Some Christians count Holy Matrimony as a sacrament. I’m sensitive to that fact. Christian traditions have different definitions of that churchly term, sacrament. A Lutheran sacrament has to have the Lord’s institution, mandate, and visible means, and it must offer and deliver the forgiveness of sins. Holy Matrimony certainly has the Lord’s institution and mandate back in the Garden of Eden before humanity’s fall into sin. The Lord Jesus also blessed the sacred institution by His presence and first miracle at Cana in Galilee. Marriage does not promise or give you the forgiveness of sins.
Holy Matrimony cannot survive without the forgiveness of sins. Therefore, be ready to confess your own sins to each other—and be always ready to forgive. If you do not forgive those who sin against you, Jesus says, then neither will the Lord forgive you. Therefore, forgive as you have already been forgiven. Love as you have been loved by God in Christ. On Calvary’s cross He proclaimed, “It is finished.” He has forgiven every one of your sins—His work of salvation is completed. Forgiveness, eternal life, and salvation are your present possession. You have been forgiven completely. Forgive completely. Bury the hatchet—including the handle. Hear Bonhoeffer again: “It is not your love which sustains the marriage, but from now on the marriage that sustains your love.”
We now turn to a brief discussion of Holy Baptism, based on the Gospel text from the rite of Holy Baptism, Mark 10.
13 And they were bringing children to him that he might touch them, and the disciples rebuked them. 14 But when Jesus saw it, he was indignant and said to them, “Let the children come to me; do not hinder them, for to such belongs the kingdom of God. 15 Truly, I say to you, whoever does not receive the kingdom of God like a child shall not enter it.” 16 And he took them in his arms and blessed them, laying his hands on them.
Unlike Holy Matrimony, Holy Baptism promises and delivers the forgiveness of sins. The translation “like a little child” is clearer and more faithful to the Greek than “as a little child.” We baptize people of all ages who need what Holy Baptism gives, forgiveness of sins, rescue from death and the devil, and eternal salvation for all who believe, not because Luther said so, but because Matthew 28, Mark 16, Acts 2, Romans 6, Titus 3, and 1 Peter 3 say so.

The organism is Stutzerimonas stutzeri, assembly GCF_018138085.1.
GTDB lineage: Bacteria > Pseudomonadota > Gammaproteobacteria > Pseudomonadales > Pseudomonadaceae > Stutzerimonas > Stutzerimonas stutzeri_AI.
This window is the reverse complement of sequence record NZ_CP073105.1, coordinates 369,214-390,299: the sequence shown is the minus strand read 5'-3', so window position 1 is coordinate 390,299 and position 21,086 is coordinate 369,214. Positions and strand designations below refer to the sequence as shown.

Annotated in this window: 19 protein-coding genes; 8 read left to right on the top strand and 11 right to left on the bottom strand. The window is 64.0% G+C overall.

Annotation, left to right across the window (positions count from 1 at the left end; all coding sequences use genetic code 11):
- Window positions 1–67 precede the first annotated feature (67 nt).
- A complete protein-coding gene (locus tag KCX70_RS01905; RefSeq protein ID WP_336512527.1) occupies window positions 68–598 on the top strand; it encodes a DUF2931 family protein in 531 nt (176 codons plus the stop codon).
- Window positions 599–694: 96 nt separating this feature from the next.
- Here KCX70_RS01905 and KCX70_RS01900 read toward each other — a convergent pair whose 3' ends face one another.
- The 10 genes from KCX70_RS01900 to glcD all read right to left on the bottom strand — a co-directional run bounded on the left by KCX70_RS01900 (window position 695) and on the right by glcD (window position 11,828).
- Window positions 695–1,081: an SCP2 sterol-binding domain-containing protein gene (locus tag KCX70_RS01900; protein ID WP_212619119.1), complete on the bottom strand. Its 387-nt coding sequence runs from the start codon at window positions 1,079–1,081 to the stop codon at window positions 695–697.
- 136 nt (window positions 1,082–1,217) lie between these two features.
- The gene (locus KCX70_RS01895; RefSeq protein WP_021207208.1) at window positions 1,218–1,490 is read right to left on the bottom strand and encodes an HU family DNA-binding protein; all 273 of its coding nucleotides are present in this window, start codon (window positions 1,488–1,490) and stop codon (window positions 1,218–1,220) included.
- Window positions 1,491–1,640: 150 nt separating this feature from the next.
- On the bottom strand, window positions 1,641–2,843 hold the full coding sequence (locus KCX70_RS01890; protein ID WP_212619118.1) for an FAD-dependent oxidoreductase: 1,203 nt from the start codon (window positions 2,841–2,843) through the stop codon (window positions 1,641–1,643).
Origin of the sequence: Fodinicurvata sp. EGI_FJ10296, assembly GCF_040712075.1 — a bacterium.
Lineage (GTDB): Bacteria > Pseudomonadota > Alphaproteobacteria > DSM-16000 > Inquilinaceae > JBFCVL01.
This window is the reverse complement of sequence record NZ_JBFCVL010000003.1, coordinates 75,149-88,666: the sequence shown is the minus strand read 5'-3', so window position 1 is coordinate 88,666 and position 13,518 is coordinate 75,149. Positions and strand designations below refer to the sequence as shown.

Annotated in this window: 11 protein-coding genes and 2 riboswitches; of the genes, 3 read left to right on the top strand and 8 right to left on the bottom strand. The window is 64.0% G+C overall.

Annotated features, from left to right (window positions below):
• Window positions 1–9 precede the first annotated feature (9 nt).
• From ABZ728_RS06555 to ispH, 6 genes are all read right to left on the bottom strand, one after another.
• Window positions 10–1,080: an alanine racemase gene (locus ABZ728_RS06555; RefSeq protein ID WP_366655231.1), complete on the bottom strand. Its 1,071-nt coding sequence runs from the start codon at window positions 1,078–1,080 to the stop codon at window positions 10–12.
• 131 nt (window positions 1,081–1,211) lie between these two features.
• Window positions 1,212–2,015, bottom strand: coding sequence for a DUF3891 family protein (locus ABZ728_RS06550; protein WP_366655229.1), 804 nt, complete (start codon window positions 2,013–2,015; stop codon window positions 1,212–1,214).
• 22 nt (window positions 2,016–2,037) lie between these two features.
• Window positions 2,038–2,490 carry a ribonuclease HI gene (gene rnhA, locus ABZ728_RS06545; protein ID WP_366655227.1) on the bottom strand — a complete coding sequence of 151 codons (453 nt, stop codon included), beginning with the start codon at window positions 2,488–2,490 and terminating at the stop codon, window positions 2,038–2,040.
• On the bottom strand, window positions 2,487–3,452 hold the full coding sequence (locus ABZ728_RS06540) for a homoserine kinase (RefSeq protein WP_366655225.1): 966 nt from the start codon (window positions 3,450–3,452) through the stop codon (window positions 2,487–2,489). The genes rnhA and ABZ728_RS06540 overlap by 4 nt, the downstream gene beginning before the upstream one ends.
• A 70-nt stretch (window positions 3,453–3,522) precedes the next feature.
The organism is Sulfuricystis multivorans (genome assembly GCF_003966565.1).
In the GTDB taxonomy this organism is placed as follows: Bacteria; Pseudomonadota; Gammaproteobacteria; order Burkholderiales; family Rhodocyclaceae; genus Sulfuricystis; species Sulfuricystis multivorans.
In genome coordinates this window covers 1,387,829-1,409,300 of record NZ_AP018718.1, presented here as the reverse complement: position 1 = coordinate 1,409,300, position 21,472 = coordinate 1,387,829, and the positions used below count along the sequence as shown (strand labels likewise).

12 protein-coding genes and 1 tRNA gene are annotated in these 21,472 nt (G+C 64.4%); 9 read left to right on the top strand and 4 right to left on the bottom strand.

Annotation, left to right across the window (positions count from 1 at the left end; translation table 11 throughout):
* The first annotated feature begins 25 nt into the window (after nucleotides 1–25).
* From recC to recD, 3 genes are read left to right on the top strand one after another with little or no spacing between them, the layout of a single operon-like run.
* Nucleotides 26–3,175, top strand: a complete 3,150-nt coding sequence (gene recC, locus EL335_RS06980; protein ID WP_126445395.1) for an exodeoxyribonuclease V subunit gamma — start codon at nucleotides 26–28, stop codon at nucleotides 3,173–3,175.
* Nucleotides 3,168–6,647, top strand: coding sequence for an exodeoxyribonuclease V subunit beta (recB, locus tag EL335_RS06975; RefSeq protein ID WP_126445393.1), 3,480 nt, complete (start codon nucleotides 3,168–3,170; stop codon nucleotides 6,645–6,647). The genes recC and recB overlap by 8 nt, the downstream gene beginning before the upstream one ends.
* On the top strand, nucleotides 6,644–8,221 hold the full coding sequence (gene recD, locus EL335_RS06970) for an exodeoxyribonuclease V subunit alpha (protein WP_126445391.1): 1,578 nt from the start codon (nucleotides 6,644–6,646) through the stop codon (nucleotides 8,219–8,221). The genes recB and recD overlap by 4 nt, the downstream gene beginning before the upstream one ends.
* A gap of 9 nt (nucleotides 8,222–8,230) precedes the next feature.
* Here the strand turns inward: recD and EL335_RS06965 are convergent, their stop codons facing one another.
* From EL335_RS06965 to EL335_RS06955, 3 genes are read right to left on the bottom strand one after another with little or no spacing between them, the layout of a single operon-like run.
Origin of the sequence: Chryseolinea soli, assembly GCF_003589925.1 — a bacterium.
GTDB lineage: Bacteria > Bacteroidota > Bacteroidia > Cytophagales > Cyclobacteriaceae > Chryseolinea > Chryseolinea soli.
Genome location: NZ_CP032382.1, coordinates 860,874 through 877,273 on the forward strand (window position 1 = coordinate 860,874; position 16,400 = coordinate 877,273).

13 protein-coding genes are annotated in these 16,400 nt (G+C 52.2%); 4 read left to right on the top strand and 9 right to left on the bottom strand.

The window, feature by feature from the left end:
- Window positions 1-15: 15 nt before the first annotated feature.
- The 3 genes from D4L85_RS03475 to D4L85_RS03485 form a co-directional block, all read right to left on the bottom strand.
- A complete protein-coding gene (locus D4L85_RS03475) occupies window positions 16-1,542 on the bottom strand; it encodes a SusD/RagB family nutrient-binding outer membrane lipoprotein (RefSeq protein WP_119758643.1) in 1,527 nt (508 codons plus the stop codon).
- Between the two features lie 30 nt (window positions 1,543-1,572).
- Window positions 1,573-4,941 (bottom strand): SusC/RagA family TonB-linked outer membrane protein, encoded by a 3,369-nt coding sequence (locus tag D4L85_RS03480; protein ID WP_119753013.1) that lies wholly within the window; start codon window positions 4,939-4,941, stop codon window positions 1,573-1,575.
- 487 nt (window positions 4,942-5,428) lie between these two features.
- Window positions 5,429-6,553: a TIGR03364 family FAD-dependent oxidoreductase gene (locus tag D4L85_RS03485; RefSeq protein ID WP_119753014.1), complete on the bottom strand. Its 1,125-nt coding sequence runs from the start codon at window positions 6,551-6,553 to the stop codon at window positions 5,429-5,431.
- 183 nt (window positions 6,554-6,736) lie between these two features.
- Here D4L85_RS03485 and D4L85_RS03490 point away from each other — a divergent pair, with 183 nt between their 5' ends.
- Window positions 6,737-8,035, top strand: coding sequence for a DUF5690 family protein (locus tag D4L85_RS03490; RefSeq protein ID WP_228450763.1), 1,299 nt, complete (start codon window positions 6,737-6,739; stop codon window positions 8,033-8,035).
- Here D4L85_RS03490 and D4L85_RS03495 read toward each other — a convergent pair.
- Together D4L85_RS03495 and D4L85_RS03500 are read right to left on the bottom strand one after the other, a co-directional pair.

The children Jesus embraces in Mark 10 includes the very youngest. Theirs is the kingdom of God. Christ wants infants to be saved and gives them faith. Holy Baptism is Jesus’ means for all to be saved apart from works, apart from reason, apart from decision, solely by grace and God’s gift. Infants need what baptism gives because they, too, are conceived and born in sins. And He blesses those little children brought to Him. According to Colossians 2, Holy Baptism is the successor to Old Testament circumcision. If that was administered to an eight day old boy, this circumcision of Christ made without hands can and should be administered to infant boys and girls. Indeed, the apostles baptized entire households, not once but twice in Acts 16.
Adapted from LSB: In Holy Baptism, God graciously preserves and enlarges His family, making men and women and boys and girls members of His Son, our Lord Jesus Christ, and heirs with us and all the saints of all the treasures of heaven in the one holy Christian an apostolic church. They are our brothers and sisters in Christ, with whom we hear His Word, receive His gifts, and proclaim the praises of Him who called us out of darkness into His marvelous light.
This day we thank the Lord for our wives, our mothers, and faithful Christian women, as well as for the LWML.
The world needs Holy Matrimony and Holy Baptism as the Lord established them. And so does our nation, our state, our community, and our congregation. Amen.
In the Name of Jesus. Amen.